Laurel Valley EMS squelches rumors
Amid concerns and rumors about the state of affairs for Laurel Valley EMS, the council of New Florence Borough invited members of the company to speak at the September meeting. Bob Topper, CEO of Tri-Conn Alternative Services, which manages the ambulance service, said that there is no plan to leave Laurel Valley any time soon.
“We are going nowhere. We have no intentions on leaving,” Topper stated. “Where the rumors came up that whether we were going to give notice or pull out under the cover of darkness, or any of the other things are false. Are we having some challenging times financially? Yes we are. The unfortunate fact of the matter is that in EMS there is only one way to make money, and that is to take ambulance calls. Ninety-eight percent of our revenue is generated through third-party billing. So the only way we can generate enough money to keep the doors open at Laurel Valley EMS is to run enough calls.”
Topper explained that there are not enough emergencies in the Laurel Valley area, which includes New Florence, Fairfield, St. Clair and Seward, to keep the ambulance service up and running 24-hours-a-day, seven-days-a-week. In order for Laurel Valley EMS to stay up and running, it is necessary to take calls in other jurisdictions. What this means, Topper went on, is that there will be times when the ambulance service will not be available for local emergencies.
“Having an ambulance service some of the time is better than having no ambulance all the time,” Topper commented.
In other news:
• Cindy Stevenson, president of the Cat Committee of Mount Pleasant presented information on a program called Trap/Neuter/Return, asking for the council's endorsement. Stevenson said this program is a solution to overpopulation of stray cats, whereby volunteers work with residents to trap nuisance cats, take them to veterinary clinics, where they are spayed or neutered, as well as given a rabies vaccination, and are then released.
“Although Trap/Neuter/Return is not an instant solution, I do not think it is a perfect solution either, it is the best solution that anybody has come up with yet,” Stevenson said. “The effort is to number one, stop the reproduction; you have the cat spayed or neutered so that there aren't any more kittens. That stabilizes the colony, it makes the cats healthier, and it turns them into better neighbors. A lot of times the complaints people have about stray cats are they're fighting; there is all that screeching. The same kind of noise and behavior goes with mating as it does with fighting. Once they're spayed or neutered, a lot of that behavior goes away.”
According to Stevenson, in the five years that the program has been running, volunteers have successfully trapped more than 800 cats in an area including Mt. Pleasant, Connelsville, Acme, Donegal and the Ligonier Valley.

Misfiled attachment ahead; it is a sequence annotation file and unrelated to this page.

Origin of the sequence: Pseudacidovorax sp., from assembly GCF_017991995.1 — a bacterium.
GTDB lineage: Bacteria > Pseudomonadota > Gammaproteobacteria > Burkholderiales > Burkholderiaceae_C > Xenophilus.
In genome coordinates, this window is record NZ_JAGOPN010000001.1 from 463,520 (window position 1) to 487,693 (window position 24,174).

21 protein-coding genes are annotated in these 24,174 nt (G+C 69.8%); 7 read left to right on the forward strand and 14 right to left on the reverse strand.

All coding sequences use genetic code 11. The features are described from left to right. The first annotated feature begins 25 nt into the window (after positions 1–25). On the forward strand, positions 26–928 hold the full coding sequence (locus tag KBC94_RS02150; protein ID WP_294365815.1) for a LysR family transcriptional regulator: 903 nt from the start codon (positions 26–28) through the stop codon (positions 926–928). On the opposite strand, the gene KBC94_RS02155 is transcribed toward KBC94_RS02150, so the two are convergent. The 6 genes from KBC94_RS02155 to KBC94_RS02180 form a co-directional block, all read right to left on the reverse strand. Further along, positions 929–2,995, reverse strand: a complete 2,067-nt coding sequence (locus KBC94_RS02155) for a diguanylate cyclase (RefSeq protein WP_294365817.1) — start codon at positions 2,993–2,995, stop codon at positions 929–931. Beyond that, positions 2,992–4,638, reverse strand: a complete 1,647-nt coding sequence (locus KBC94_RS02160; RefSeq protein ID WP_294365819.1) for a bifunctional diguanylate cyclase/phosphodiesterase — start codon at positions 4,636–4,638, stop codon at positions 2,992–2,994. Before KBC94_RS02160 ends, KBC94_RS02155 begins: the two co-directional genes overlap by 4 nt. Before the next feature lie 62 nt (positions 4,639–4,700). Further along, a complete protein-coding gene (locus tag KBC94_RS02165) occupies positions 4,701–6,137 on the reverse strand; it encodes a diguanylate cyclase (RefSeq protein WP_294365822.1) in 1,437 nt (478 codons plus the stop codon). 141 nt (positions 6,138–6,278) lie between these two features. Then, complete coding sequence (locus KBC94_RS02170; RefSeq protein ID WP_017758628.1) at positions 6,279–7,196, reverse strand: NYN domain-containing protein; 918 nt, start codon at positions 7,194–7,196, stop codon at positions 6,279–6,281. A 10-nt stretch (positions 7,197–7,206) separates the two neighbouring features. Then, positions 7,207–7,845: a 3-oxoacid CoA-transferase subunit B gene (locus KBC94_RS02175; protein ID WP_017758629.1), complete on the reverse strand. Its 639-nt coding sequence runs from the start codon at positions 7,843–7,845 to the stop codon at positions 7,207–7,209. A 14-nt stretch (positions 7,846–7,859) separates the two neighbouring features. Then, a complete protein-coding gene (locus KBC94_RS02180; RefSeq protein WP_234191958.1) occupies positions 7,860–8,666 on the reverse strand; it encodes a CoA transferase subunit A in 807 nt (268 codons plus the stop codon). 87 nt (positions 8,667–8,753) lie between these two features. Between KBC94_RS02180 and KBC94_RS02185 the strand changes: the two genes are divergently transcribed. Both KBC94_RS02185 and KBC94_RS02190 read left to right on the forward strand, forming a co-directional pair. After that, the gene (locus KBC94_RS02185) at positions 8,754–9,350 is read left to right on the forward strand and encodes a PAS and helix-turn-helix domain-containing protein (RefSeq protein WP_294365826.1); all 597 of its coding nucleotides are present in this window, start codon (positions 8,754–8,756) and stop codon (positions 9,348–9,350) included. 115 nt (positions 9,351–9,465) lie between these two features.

Council president offered up the council's approval saying, “It sounds like a step in the right direction. We applaud the work on that.”
The next meeting of the Council of New Florence Borough will be 7:30 p.m. Oct. 15 at the borough's municipal offices.
Peter Turcik is a contributing writer for Trib Total Media.
Show commenting policy
TribLive commenting policy
You are solely responsible for your comments and by using TribLive.com you agree to our Terms of Service.
We moderate comments. Our goal is to provide substantive commentary for a general readership. By screening submissions, we provide a space where readers can share intelligent and informed commentary that enhances the quality of our news and information.
While most comments will be posted if they are on-topic and not abusive, moderating decisions are subjective. We will make them as carefully and consistently as we can. Because of the volume of reader comments, we cannot review individual moderation decisions with readers.
We value thoughtful comments representing a range of views that make their point quickly and politely. We make an effort to protect discussions from repeated comments either by the same reader or different readers.
We follow the same standards for taste as the daily newspaper. A few things we won't tolerate: personal attacks, obscenity, vulgarity, profanity (including expletives and letters followed by dashes), commercial promotion, impersonations, incoherence, proselytizing and SHOUTING. Don't include URLs to Web sites.
We do not edit comments. They are either approved or deleted. We reserve the right to edit a comment that is quoted or excerpted in an article. In this case, we may fix spelling and punctuation.
We welcome strong opinions and criticism of our work, but we don't want comments to become bogged down with discussions of our policies and we will moderate accordingly.
We appreciate it when readers and people quoted in articles or blog posts point out errors of fact or emphasis and will investigate all assertions. But these suggestions should be sent via e-mail. To avoid distracting other readers, we won't publish comments that suggest a correction. Instead, corrections will be made in a blog post or in an article.
- Ligonier Valley mourns loss of 3rd police officer in 12 months
- Ligonier's Cicconi bids farewell to iconic Santa role
- Ligonier merchants open doors for holiday shopping event Sunday
- Gray Goose Lakeside Lounge offers unique setting for diners
- Spirit of Christmas in Ligonier goes Hollywood
- Ligonier Township considers discussions to sell municipal authority
- Ligonier Township municipal authority manager resigns
- Ligonier Christmas market features small businesses
- Valley Players present ‘A Ligonier Christmas Carol’
- Ligonier Township planners review findings of zoning consultant